ADVENTURERS IN HAWAII WENT TO SETTLE BONIN ISLANDS IN 1830
Historical Work Soon to Be Published Will Contain Letters From Honolulans
New and interesting facts concerning the conditions and history of the Hawaiian Islands during the first few decades of last century are promised in a history of the Bonin Islands which will be published in October by Constable London.
One feature is the tale of how the British consul in Honolulu in 1830 sent out a band of colonists to settle the Bonin Islands an attempt at colonizing the tiny archipelago for the British Empire which was destined to failure, for the islands now belong to Japan.
The book is by Rev. L. B. Cholmondeley, honorary chaplain of the British embassy at Tokio, who was for many years in charge of the mission at the Bonin group, and has since made frequent visits there.
In a letter to the Star-Bulletin, penned at Tokio on July 3, Rev. Mr. Cholmondeley says:
“I have been carefully collecting material for this history for many years, and all who know anthing of the extraordinary history of the early settlers on Bonin, before the islands were definitely taken over by the Japanese in 1875, have felt that it ought to be given to the world.
“The Sandwich Islands, as they were then called, figure so largely In the records. which contain some such remarkable letters to Nathaniel Savoy from his seafaring and storekeeping friends in Hawaii, that I cannot help thinking the volume will be of special interest to the people in Hawaii today.
Massachusetts Man Leader.
“The islands, which were then without inhabitants, were discovered by Captain Beachey, H. M. S. Blossom, in 1827. It was in the year 1830 when a little band of adventurers from Hawaii, of whom Nathaniel Savoy, originally from Bradford, Mass., was one, fitted out an expedition and sailed for the islands, where they established the first colony. Captain Charlton, then British consul at Honolulu, seems to have been directly responsible for the enterprise, and the first party of colonists went out under the British flag.
“England, however, never formally asserted her claims to the islands, and never took the little colony under her protection.”
Both at the public archives and at the Library of Hawaii, information is very scarce regarding the Bonin Islands. A standard encyclopedia however, refers to the islands as being located in the “North Pacific ocean, being 32 square miles in size, and having a population of 150 persons, all Japanese.”
Robert C Lydecker, librarian at the archives, believes that if any expeditions were sent out from these islands about 1830 or 1832 that the Hawaiian government had nothing to do with them. Expeditions to settle those islands may have been sent out by the British consul, in his opinion.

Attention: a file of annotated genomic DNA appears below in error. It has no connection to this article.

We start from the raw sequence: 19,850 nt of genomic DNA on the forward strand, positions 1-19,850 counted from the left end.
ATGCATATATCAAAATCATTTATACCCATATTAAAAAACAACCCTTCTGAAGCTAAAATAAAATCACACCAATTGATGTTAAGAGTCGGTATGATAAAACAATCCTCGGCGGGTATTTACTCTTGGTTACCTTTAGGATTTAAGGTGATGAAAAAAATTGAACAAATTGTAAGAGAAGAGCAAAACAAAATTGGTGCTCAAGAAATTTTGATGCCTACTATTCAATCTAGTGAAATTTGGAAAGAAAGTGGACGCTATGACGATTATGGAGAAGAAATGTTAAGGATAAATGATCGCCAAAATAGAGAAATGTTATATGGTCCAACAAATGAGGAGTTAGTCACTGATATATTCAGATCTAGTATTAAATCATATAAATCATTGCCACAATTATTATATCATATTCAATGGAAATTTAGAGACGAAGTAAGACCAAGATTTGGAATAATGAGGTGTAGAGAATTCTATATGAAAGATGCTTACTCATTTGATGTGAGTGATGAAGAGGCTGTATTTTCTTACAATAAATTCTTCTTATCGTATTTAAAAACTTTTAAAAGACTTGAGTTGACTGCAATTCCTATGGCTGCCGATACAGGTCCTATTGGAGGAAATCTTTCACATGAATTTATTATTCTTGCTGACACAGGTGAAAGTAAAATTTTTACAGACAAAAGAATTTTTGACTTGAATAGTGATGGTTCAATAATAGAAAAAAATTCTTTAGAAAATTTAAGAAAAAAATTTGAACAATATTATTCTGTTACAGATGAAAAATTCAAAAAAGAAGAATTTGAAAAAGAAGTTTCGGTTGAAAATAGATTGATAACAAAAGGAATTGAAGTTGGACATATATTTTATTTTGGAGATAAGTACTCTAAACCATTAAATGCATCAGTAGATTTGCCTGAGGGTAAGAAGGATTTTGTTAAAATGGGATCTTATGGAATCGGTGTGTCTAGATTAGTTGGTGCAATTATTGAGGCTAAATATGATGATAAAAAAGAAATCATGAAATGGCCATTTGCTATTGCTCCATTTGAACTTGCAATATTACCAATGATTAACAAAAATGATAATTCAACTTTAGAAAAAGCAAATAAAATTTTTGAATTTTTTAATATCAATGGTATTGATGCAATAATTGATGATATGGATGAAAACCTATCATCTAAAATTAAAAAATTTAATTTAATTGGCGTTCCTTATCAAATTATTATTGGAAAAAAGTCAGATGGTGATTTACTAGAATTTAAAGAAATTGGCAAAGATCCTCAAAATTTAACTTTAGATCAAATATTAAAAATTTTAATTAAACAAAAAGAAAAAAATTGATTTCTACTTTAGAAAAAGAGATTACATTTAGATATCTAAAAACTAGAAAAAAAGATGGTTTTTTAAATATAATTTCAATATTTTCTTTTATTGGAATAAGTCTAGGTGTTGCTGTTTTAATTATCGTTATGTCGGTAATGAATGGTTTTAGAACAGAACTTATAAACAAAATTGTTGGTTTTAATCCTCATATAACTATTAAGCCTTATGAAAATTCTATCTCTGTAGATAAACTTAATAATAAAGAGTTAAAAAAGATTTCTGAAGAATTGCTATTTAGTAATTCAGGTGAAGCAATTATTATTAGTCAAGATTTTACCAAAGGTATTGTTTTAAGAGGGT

The fifteenth report of the Hawaiian Historical Society, the edition of 1907, publishes a letter written In 1832 to the British, government by T. Horton James, who had just completed a tour of the world. In the letter, the writer urges the government to send out colonists to settle in the Hawaiian and Bonin Islands. Unfortunately, that part of the letter referring to the Bonin islands is omitted in the report. From the tenor of the letter, however, it is evident that the writer paid a visit to the Bonin islands before arriving at Honolulu.
Letter From Charlton.
On file in the archives is a letter written August 11, 1830, by Captain Charlton, the first British consul to the Hawaiian Islands, reporting the return to Honolulu of the brig Karaimoku, better known as the Beckert.
Hawaiian history says that on December 4, 1829, an adventurer from Port Jackon arrived in Honolulu in the brig Beckert, reporting the discovery of an island in the South Pacific which abounded in sandalwood. The name of the islands was Ermango, in the New Hebrides. Boki, then a high chief, stole the royal bark Kamehameha and, in company with the Beckert sailed for the island. The boats touched at the- island of Rotuma and then sailed on to Ermango. The Beckert remained there for five weeks, and Boki and the Kamehameha sailed on south.
Owing to the hostility of the inhabitants, the Beckert was forced to leave Ermango sad return to Hawaii On the way home it stoped at Rotuma, where 20 sick sailors were left. The Beckert arrived in Honolulu August 3, 1830. There were only eight persons aboard. Nothing was ever heard of the Kamehameha or Boki.
This incident, together with Kalakaua’s project to annex Samoa are the only facts that could be learned today regarding any attempts to send out colonization parties from the Hawaiian Islands.
[The Hawaiian Historical Society is once again delving into this thought-provoking story. See more on an upcoming presentation and publication put on by the Society here!]
(Star-Bulletin, 7/17/1915, p. 14)